Ill-conceived, underpowered and under-developed, the Caliber will hardly be missed.

Without fanfare and without ceremony, without so much as a whimper, let alone a bang, production of the Dodge Caliber has ended.

Probably the last US-designed compact car in production, it had come to symbolise all that was wrong with the American car industry, where Detroit automakers assumed that their entry-level products would be bought by ill-educated consumers who didn't know any better.

The Caliber, launched in 2006 to replaced the even-more-ghastly Chrysler Neon, got stuck halfway between a big hatchback and a small crossover, couldn't fulfil either role adequately and suffered throughout its life from lack of power and lack of development.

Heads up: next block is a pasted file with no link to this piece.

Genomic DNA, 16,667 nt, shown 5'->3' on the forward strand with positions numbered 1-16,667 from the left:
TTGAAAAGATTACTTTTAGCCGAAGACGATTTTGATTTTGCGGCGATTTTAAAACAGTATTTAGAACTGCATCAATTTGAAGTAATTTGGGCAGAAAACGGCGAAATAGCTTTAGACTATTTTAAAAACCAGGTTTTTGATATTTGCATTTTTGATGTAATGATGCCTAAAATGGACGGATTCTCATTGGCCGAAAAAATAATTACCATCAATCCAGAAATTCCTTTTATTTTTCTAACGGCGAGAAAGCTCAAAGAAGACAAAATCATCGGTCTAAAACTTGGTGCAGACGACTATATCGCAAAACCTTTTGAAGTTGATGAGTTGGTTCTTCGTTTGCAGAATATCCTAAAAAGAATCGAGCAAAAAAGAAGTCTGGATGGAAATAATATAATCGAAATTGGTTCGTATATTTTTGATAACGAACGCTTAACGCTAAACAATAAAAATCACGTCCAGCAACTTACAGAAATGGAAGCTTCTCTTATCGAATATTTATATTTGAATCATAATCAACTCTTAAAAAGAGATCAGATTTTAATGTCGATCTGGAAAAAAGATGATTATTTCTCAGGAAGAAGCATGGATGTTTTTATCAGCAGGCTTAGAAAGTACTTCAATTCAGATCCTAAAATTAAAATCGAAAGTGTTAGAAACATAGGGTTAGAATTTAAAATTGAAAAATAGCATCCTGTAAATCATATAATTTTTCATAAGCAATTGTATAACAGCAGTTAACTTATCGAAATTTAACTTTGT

Analyst Jim Hall told the Detroit News: “It's the last of the American bottom-feeder compacts. That's what they were. It came from thinking, 'small cars, small profits.'“

“In the case of Chrysler, it started during the Mercedes mismanagement of the company. Then Cerberus got involved and had no idea what they were doing with this car.”

He said previous-generation US small cars such as the Caliber, Chevrolet Cobalt and Ford Focus were now all being replaced by so-called “world cars”, often with a European design accent. When Fiat stepped at Chrysler in 2009, the first thing they did was to start development of a replacement for the Caliber, based on the Alfa Romeo Giulietta platform.

That car has now been named the Dodge Dart, amid rising expectations, and is expected to premiere in 2012.

“I would be surprised if the Dart doesn't come close to tripling Caliber sales in the first year,” Hall said.